Apple v. Samsung Returns to District Court

By William Vogeler, Esq. on February 13, 2017 | Last updated on March 21, 2019

When it comes to a phone and its components, what is the "article of manufacture?"

In the Apple v. Samsung patent infringement case, the U.S. Supreme Court said last year that it could be a product or a component of the product. The decision upended Apple's $399 million judgment against Samsung based on the phone's entire design.

The Supreme Court did not define "the article of manufacture" for calculating damages in the case, however. The justices sent that determination back to the court of appeals.

On remand, the U.S. Court of Appeals for the Federal Circuit this week rejected arguments from both Apple and Samsung on the question. Instead, the appeals panel sent the issue back to the trial judge.

"While Apple requests continued panel review, Samsung requests that we remand to the district court for a new trial on damages," the court said. " Instead, we remand this case to the district court for further proceedings, which may or may not include a new damages trial."

There and Back

The case began its way up the federal system after Apple and Samsung began suing each other literally all over the world. Following an appeal and multiple trial court proceedings, Apple won the patent infringement judgment for $399 million. Samsung appealed, then appealed again.

On its way back to the Federal Circuit, Apple said the panel should resolve the issue against Samsung because it never asserted that the article of manufacture was anything other than an entire phone. Samsung, with the benefit of the Supreme Court's decision, said the trial judge should have instructed the jury that there might be more than one article of manufacture in a multi-component product.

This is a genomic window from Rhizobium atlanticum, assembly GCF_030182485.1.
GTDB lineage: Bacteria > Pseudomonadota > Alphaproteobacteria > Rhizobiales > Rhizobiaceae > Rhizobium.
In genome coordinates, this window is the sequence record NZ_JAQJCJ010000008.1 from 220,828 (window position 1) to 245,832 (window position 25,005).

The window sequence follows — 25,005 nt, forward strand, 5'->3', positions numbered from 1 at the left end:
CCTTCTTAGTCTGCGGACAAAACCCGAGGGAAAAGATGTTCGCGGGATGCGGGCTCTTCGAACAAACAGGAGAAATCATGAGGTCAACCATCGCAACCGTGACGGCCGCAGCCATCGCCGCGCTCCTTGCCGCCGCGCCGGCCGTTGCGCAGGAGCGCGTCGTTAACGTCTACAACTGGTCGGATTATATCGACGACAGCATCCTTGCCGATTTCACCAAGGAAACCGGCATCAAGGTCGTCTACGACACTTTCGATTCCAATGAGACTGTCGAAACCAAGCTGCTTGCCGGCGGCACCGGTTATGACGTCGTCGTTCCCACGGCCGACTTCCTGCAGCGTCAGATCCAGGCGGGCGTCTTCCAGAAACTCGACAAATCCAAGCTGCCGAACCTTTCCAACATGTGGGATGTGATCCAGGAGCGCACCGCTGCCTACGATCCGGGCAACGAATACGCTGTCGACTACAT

Try, Trial Again

"In short, the parties dispute what jury instructions the current trial record supports," the panel said. "Because the district court is better positioned to parse the record to evaluate the parties' competing arguments, we remand for the district court to consider these issues in the first instance."

Samsung appears to be winning the battle on the way down. Apple certainly wanted to the finish the case at the appeals level, but the appellate court has left the next decision for the trial court.

"Just like the Supreme Court, the Federal Circuit declined to instruct the trial court exactly how to determine what constitutes the appropriate 'article of manufacture' for any given case," said Case Collard, a partner at international law firm Dorsey & Whitney. "That issue will now be remanded to the trial court for determination."

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